Does an axonal polyneuropathy necessarily display increased insertional activities? If nerve conduction velocity studies are consistent with an axonal polyneuropathy, can such a diagnosis be made even without fibrillation or positive waves?
Response from Orly Avitzur, MD, MBA
Lecturer, Department of Neurology, Yale University School of Medicine, New Haven, Connecticut; Assistant Professor, Department of Neurology, New York Medical College, Valhalla, New York
Absolutely. The electrophysiologic characteristics of neuronopathies and axonopathies depend on how long the condition has been present. In the acute states, there is moderate-to-severe denervation, which may include increased insertional activity, positive sharp waves, and fibrillation potentials. But this is often not the case for chronic motor neuronopathies or axonopathies, nor, of course, for sensory or autonomic axonopathies.
Generally, in axonal neuropathies, nerve conduction velocities are normal or slightly decreased; distal latencies are normal or slightly prolonged; but motor potentials and sensory amplitudes are significantly reduced. These changes are more apparent in the lower extremities where a distal pattern is greater than a proximal pattern. Needle electromyography (EMG) studies may detect spontaneous activity, such as increased insertional activity, positive sharp waves, and fibrillation potentials, within weeks, although various patterns develop depending on the tempo of progression. In Chapter 7 ("Clinical Electromyography") of Neuromuscular Disorders in Clinical Practice , Katirji and associates state:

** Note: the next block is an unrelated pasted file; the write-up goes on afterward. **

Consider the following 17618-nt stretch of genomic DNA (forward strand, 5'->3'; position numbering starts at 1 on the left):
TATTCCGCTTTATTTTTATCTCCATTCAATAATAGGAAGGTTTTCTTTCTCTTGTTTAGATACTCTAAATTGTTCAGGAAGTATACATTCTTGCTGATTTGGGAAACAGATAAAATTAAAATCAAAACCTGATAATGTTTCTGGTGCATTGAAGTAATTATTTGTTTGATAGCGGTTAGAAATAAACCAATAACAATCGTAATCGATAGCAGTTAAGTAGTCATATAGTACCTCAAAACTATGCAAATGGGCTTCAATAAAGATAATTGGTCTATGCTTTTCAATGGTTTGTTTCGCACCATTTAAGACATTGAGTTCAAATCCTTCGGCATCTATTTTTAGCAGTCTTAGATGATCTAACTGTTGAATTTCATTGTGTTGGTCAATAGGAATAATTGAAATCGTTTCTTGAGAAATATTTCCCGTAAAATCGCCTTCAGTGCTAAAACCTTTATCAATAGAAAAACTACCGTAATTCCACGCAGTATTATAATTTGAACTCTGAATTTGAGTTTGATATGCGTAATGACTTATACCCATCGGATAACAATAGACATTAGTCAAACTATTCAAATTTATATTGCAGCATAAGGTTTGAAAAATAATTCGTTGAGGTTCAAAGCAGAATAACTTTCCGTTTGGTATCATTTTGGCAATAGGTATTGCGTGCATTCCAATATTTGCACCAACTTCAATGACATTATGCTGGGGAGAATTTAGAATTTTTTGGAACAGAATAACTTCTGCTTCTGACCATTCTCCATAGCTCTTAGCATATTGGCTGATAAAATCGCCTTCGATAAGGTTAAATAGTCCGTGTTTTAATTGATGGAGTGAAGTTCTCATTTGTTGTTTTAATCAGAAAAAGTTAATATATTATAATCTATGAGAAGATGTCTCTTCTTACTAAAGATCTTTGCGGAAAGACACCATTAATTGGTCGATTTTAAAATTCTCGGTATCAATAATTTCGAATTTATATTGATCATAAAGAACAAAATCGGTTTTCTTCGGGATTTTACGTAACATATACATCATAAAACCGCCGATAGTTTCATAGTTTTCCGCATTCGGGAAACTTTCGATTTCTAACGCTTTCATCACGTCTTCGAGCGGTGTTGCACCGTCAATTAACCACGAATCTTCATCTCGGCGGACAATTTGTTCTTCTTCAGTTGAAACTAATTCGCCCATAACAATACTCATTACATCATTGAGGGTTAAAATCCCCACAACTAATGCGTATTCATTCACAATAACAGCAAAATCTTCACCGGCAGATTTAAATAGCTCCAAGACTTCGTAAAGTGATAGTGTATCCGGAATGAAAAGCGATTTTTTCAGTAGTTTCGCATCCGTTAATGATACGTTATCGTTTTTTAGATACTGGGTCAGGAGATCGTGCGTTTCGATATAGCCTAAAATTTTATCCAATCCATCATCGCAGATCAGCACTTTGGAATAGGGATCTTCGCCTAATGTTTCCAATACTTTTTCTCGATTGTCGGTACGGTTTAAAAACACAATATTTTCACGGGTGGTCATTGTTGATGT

. . . if the process is relatively active and progressive, a combination of denervation with reduced recruitment of reinnervated motor unit action potentials (MUAPs) will be seen, most prominent distally. If, on the other hand, the polyneuropathy is chronic and only very slowly progressive, reinnervation may completely keep pace with denervation. . . and the sole finding on needle EMG is reduced recruitment of reinnervation MUAPs.
Brown and coworkers, in Chapter 19 ("Negative Signs and Symptoms of Peripheral Nerve and Muscle Disease") of their textbook Neuromuscular Function and Disease, Basic, Clinical, and Electrodiagnostic Aspects , note that "chronic motor neuronopathies or axonopathies typically exhibit little or no abnormal insertional or fibrillation potential activity or evidence of instabilities of axonal or neuromuscular transmission and their M-potentials may be relatively well preserved, even in the face of severe motor axon losses." They also explain that in such situations, reinnervation probably keeps pace with the rate of axonal loss until the final stages.